| June 19
June 19 Japan's Universal Entertainment Corp
said on Monday that an internal investigation uncovered
$2 million in improper transfers of company funds by Chairman
Kazuo Okada, a disclosure that followed its claim earlier this
month of an improper $17 million loan that benefited Okada.
Okada could not be reached for comment. David Krakoff, a
lawyer for Okada in an unrelated legal case in the United
States, did not respond to a request for comment.
Universal previously disclosed that Okada, who founded the
company five decades ago and built it into one of Japan's
largest makers of slot and pachinko gambling machines, would
not be reappointed as a director when shareholders vote on board
members later this month.
Okada has played a leading role in developing, managing and
promoting a $2.4 billion casino resort that Universal opened in
Manila this year. Universal has said it does not believe the
investigation will impact its business.
The statement issued on the company's website on Monday said
that the company had found that a wholly owned subsidiary of
Universal in South Korea, Universal Entertainment Korea Co.,
Ltd, had disbursed $170,000 related to a $80 million loan taken
out by Okada Holdings Ltd for a land transaction in 2014.
Okada Holdings, which is controlled by Okada and his
relatives, is majority owner of Universal Entertainment.
The amount disbursed was equal to interest owed on the loan
that should have been paid by Okada Holdings rather than the
Universal subsidiary in South Korea, Universal said.
The company also said on Monday that it found Okada had in
March 2015 withdrawn HK$16 million ($2.05 million) from a bank
account of Tiger Resort Asia Limited (TRA), a Hong Kong
subsidiary of Universal in which Okada was the sole director at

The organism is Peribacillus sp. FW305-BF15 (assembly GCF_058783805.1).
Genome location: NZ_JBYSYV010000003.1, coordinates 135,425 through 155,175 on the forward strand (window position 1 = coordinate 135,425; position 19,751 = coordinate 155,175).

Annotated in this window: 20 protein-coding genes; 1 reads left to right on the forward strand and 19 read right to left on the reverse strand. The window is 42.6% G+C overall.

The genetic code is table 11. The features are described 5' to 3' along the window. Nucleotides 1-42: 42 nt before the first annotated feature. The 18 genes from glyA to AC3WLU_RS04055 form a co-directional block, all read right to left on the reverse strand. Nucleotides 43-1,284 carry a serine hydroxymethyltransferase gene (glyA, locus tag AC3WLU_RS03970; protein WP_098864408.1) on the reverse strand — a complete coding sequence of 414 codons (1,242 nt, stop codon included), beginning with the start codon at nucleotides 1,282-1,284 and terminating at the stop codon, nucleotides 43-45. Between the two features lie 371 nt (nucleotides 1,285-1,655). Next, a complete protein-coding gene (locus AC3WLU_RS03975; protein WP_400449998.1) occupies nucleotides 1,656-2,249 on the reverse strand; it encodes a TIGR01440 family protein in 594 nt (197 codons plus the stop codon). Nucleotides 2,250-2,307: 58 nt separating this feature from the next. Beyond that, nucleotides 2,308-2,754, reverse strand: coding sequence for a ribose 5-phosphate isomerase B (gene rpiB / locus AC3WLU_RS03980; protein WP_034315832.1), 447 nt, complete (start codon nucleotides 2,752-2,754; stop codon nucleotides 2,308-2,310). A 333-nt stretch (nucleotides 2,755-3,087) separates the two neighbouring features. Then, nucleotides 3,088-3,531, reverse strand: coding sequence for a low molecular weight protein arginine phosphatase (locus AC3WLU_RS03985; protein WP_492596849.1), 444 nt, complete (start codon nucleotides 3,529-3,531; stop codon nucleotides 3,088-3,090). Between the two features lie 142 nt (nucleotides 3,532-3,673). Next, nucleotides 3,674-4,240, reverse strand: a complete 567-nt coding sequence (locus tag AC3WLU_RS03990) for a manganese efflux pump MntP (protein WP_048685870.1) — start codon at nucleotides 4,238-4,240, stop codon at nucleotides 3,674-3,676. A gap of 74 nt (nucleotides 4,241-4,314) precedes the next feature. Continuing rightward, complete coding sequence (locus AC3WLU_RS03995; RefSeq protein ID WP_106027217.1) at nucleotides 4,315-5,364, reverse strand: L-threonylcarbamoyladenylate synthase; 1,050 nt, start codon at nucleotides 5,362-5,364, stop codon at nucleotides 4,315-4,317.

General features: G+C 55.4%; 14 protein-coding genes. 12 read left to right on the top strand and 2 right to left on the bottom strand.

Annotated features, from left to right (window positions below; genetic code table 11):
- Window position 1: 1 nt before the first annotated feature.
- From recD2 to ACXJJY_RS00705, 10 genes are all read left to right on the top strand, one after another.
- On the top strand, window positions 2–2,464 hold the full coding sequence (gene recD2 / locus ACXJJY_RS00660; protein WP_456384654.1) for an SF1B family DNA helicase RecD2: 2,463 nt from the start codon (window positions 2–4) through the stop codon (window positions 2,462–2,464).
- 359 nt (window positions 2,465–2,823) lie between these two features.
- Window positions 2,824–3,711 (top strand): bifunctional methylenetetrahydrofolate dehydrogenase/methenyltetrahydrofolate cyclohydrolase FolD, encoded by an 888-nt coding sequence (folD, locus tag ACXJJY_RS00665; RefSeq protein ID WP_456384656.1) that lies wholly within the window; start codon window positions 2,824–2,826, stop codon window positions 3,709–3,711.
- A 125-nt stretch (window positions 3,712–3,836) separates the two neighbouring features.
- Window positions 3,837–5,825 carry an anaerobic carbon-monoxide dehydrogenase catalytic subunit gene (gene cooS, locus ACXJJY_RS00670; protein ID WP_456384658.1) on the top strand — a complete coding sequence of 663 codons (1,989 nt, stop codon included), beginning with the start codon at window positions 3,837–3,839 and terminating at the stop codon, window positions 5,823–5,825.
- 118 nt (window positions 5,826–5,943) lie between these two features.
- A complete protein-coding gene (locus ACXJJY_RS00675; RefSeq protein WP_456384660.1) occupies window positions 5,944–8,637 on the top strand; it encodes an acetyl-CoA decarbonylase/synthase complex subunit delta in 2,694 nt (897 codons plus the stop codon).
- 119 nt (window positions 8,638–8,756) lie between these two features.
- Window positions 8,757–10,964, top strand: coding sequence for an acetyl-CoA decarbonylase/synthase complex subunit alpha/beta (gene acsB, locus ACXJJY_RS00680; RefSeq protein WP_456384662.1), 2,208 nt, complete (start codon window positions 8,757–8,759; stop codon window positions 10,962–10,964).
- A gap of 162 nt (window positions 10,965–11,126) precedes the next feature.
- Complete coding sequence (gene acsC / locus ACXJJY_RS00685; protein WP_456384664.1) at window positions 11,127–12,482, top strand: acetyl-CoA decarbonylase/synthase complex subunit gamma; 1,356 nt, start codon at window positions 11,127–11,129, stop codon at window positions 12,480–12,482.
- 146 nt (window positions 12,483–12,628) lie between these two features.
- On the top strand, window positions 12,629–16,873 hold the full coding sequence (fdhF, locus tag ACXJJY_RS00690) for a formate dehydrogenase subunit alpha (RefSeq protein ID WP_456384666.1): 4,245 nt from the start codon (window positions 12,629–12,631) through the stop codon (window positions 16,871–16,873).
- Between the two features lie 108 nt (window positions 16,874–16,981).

Universal said in the statement that both transactions were
carried out without the necessary internal procedures and may
constitute a "serious violation of governance."
In a statement on its website on June 8, Universal said it
had found potential problems related to a HK$135 million ($17.31
million)loan from TRA in 2015 to an unnamed third party. Nearly
all of that amount was subsequently transferred to Okada
Holdings Ltd with the objective of personally benefiting Okada,
the company said.
Separate from the recent allegations, Okada and his
companies have been under investigation by the Federal Bureau of
Investigation over a $40 million payment to a Manila-based
consultant in 2010. The FBI's probe is focused on whether the
payment was aimed at helping Universal gain tax and ownership
concessions for the casino from the Philippine government,
according to people with knowledge of the matter.
Universal and Okada have denied any wrongdoing and filed a
defamation lawsuit against Reuters in 2012 for its reporting on
the payments. The Tokyo District Court ruled in 2015 that
Universal's case was without merit. Last year the Tokyo High
Court upheld that ruling, dismissing Universal's appeal.
Universal has appealed to the Supreme Court of Japan.
($1 = 7.7996 Hong Kong dollars)
(reporting by Nathan Layne in New York, Emi Emoto in Tokyo and
Farah Master in Hong Kong; Editing by Amy Stevens and Cynthia